The heads of four major IT organisations last week signed a formal pact to co-ordinate a single programme to put IT on a more professional footing.
The initiative, involving the British Computer Society, the National Computing Centre, IT suppliers association Intellect, and sector skills council E-Skills UK, has been three years in the making. Called the Professionalism in IT Alliance, the programme’s remit extends beyond technology.
“IT must be seen and see itself as an integral part of business, which involves business and leadership competence,” Charles Hughes, president of the BCS, told the Alliance’s inaugural conference in London. He added that the IT profession had to measure itself in terms of business contribution rather than technical elegance.
Key elements in the programme include skills competency, good practice, qualifications, continued professional development, ethical integrity, commitment to standards, regard for the public good, and social responsibility. These qualities apply to all IT professionals, whether users or suppliers, the conference heard.
New York-based Maggie Miller, CIO of Warner Music and formerly CIO of Sainsbury’s, said, “Developments such as Sarbanes-Oxley legislation in the US have focused minds on the need for professionalism and standards.
“If we cannot make it happen now, then shame on us.”
Also at the conference, Michael Gough, group chief executive of the NCC, said, “I cannot think of another topic that has galvanised the whole industry as this one.”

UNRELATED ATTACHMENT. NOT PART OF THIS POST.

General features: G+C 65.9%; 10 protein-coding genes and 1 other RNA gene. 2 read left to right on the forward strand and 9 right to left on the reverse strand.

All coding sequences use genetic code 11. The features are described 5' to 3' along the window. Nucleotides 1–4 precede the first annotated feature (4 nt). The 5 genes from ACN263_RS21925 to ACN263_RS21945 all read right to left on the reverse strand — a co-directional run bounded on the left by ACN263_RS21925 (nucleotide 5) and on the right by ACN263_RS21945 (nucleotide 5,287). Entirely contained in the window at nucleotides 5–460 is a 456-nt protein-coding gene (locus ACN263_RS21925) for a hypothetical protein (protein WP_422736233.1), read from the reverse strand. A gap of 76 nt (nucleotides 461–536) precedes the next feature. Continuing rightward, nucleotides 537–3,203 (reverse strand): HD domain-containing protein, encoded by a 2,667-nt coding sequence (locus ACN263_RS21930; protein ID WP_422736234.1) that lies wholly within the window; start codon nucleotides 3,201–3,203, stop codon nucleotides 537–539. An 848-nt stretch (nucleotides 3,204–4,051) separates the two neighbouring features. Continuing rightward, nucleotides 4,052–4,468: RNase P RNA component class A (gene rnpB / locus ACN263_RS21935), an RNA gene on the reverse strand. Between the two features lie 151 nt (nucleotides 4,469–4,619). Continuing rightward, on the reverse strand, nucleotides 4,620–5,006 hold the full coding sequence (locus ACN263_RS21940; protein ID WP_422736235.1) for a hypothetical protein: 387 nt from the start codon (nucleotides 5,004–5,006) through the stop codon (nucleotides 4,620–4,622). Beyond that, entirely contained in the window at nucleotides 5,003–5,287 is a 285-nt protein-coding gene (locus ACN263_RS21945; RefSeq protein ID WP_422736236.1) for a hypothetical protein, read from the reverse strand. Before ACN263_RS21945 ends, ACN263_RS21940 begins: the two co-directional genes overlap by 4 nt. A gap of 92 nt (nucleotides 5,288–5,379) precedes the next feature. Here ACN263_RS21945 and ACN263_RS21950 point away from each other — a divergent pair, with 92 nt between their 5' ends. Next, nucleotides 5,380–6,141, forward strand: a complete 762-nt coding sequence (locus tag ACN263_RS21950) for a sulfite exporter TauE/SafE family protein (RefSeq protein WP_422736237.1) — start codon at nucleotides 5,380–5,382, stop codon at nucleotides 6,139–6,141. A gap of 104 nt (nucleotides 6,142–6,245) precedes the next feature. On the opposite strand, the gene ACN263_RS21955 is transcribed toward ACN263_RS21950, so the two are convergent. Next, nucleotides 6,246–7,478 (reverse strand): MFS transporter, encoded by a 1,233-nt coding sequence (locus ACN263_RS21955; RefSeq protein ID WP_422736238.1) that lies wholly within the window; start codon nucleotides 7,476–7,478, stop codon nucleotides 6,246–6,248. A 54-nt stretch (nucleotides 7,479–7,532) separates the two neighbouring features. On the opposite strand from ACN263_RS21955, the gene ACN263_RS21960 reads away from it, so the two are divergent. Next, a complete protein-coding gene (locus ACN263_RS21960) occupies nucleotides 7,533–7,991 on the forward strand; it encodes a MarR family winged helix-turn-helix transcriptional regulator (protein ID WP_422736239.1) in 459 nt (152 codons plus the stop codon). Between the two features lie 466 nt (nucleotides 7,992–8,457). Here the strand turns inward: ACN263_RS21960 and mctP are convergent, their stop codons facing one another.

What is meant by ‘professionalism’?
The four participants in the Professionalism in IT Alliance – the BCS, NCC, Intellect and E-Skills UK – agree a common definition of a professional as “a practitioner who has specific skills rooted in a broad base, has appropriate qualifications from a recognised body, undergoes continuous development and operates to a code of conduct”.
For each party, professionalism is an aspirational standard, rather than a set of minimum requirements, with the essential elements being competence, integrity and service.
Competence involves having up to date skills, experience, knowledge and understanding of standards and good practice, supported by relevant qualifications and continued professional development.
Integrity means a commitment to abide by a code of ethics and responsibilities that can transcend the contractual obligation to an employer, and a commitment to follow relevant standards and established principles of good practice.
Service is manifest through regard for the public good, social responsibility and commitment and contribution to the profession.